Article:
- 1.Lyme Disease Treatment
- 2.Not all bull’s-eye rashes are Lyme Disease
- 3.Self-Assessment for Lyme Disease
- 4.A story about Lyme disease testing and the Western blot
- 5.Lyme testing: PCR is looking for bug bits
- 6.Preventing Tick-Borne Illness
- 7.Find a tick? Have it Tested.
- 8.Tick Bite Scenario
- 9.Lyme Disease Tests
Let not be technical: PCR is looking for bits of the actual bug
Regardless of the underlying technology, the above statement is true. PCR testing from specialty labs are looking for bits of DNA that can be matched to specific bugs. It’s a highly specific, but not always sensitive test.
What does “specific but not sensitive” mean?
This category of testing means that a positive PCR test for Lyme or for a co-infection is hard to get. But if you do get it, you can be very sure that the infection is inside you. In other words, a positive result is very specific, but since many people with Lyme will have a negative PCR test, it’s not very sensitive. Said yet another way, this test has lots of false negatives, but no false positives.
If there are false negatives, why order it?
This test isn’t usually ordered as a stand-alone. For example, Igenex has it as part of panels that also include Western blot. And sometimes with a Western blot, the result is, well…murky. The patient is left with an “indeterminate” conclusion that can be frustrating. Including a PCR test along with a Western blot can help push “indeterminate” into positive. As long as the overall context is taken into account, the test can be valuable.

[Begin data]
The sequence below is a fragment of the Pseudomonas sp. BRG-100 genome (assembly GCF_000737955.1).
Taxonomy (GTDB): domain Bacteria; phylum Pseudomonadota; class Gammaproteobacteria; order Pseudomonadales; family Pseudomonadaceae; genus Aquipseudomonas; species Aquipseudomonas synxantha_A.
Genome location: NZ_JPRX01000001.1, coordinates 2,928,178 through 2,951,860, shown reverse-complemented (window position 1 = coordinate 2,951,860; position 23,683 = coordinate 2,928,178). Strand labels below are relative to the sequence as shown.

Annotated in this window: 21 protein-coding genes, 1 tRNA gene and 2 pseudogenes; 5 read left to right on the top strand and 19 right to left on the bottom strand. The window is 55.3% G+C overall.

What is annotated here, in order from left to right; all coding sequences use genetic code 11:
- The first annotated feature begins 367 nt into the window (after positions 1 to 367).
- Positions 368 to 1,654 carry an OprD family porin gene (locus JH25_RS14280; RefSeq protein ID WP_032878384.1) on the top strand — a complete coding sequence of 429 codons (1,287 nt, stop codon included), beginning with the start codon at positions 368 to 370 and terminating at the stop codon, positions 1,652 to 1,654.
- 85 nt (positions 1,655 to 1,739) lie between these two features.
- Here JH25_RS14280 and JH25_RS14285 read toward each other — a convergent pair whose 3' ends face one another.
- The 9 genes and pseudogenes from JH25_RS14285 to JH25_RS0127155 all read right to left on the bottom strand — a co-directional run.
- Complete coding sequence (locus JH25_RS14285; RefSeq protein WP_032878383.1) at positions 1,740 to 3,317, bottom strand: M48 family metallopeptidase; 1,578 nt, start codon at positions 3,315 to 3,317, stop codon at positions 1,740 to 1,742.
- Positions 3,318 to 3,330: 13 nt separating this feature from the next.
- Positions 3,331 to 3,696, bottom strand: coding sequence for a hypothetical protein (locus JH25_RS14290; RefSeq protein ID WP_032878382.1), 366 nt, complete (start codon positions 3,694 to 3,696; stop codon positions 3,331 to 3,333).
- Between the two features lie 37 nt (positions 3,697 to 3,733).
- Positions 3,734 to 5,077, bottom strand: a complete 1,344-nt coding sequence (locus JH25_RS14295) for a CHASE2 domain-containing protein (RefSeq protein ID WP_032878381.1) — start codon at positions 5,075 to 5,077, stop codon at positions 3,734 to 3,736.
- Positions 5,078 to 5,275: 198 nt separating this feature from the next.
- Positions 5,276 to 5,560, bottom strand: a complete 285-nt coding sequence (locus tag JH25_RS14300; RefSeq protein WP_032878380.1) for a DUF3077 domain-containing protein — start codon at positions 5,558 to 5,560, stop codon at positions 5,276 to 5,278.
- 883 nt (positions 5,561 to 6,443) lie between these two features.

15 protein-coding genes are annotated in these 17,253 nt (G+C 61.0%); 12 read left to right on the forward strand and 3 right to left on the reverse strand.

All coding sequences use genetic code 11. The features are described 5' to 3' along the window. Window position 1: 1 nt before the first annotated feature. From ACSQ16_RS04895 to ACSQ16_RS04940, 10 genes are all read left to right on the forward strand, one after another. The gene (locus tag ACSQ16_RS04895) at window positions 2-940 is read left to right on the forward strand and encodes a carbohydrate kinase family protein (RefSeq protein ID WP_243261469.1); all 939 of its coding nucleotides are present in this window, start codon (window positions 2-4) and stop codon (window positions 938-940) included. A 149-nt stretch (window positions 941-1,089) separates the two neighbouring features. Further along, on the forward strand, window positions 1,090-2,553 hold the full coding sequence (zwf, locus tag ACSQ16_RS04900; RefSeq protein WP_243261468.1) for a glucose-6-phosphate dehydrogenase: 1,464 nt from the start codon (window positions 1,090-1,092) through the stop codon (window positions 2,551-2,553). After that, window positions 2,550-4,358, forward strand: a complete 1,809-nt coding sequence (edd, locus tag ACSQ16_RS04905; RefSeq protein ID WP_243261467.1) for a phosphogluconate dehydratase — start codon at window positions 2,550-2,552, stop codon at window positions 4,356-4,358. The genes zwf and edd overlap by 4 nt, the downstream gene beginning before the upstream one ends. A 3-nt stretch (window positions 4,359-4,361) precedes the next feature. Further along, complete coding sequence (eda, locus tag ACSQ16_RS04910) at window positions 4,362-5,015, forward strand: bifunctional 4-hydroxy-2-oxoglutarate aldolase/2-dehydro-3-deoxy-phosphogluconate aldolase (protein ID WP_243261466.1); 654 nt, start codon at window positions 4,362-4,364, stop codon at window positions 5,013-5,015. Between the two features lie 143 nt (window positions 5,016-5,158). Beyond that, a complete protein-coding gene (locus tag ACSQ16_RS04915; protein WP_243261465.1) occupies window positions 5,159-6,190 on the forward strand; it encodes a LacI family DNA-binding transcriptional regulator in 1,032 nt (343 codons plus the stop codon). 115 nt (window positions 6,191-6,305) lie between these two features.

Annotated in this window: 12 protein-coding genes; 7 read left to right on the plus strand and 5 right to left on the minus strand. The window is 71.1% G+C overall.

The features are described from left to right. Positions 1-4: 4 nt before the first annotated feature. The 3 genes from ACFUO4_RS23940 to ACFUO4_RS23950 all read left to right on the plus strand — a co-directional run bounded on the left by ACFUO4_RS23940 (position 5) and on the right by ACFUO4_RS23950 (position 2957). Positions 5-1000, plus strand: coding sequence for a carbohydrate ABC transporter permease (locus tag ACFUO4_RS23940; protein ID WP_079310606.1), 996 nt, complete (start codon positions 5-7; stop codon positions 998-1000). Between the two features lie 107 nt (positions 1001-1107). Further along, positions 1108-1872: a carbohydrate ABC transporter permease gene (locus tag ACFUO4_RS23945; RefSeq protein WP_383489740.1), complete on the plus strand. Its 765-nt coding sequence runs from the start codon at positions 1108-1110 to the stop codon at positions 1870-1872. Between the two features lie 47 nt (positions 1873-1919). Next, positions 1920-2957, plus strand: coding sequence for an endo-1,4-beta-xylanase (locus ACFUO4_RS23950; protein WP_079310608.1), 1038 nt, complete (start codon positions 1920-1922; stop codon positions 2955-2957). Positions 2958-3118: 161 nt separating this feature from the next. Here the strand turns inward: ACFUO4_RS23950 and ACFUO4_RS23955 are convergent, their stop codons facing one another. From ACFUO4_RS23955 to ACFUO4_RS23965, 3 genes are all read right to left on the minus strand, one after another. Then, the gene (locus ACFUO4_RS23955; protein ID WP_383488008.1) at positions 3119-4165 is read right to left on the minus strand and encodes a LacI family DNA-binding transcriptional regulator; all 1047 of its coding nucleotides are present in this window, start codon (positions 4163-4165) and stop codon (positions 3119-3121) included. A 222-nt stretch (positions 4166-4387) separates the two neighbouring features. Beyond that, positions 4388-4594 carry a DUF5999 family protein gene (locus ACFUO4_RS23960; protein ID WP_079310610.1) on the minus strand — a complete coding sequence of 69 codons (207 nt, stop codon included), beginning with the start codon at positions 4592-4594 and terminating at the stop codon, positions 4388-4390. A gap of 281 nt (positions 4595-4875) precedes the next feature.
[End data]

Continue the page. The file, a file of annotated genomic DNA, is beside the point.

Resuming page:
What about the lab DNA Connexions?
DNA Connexions is a lab that is trying to change the rate of false negatives for PCR microbiology testing. The difference between DNA Connexions and Igenex (at least as of this writing) is that DNA Connexions looks for bit of bug DNA in the urine, rather than the blood. This lab contends that Borrelia and co-infection DNA seems to accumulate in the bladder and is therefore concentrated in the urine. This concentration greatly reduces the number of false negatives, and since it’s still the same PCR DNA test, the high specificity remains.
One other great thing about this lab: they are focused on trying to create a more affordable Lyme testing option. Therefore (again, as of this writing), they have a single Lyme test that tests everything they could think of. The panel has six different Borrelia strains and eight different co-infections, including all the ones you’ve heard of (erlichia, bartonella, babesia, etc).
Caveat, this panel is fairly new, so we don’t know exactly how specific or sensitive it is, but they are working hard to get us those numbers. In the meantime, it’s worth asking your doctor about.
What if I want to know more about the infection? Not just “is it there?”, but “Is it doing damage?”
For you (and for me), the Bioresonance blood test is the most valuable test. After all, it not only can help you find out if your Lyme disease is active, it can also help you treat it in a way that is individually optimized.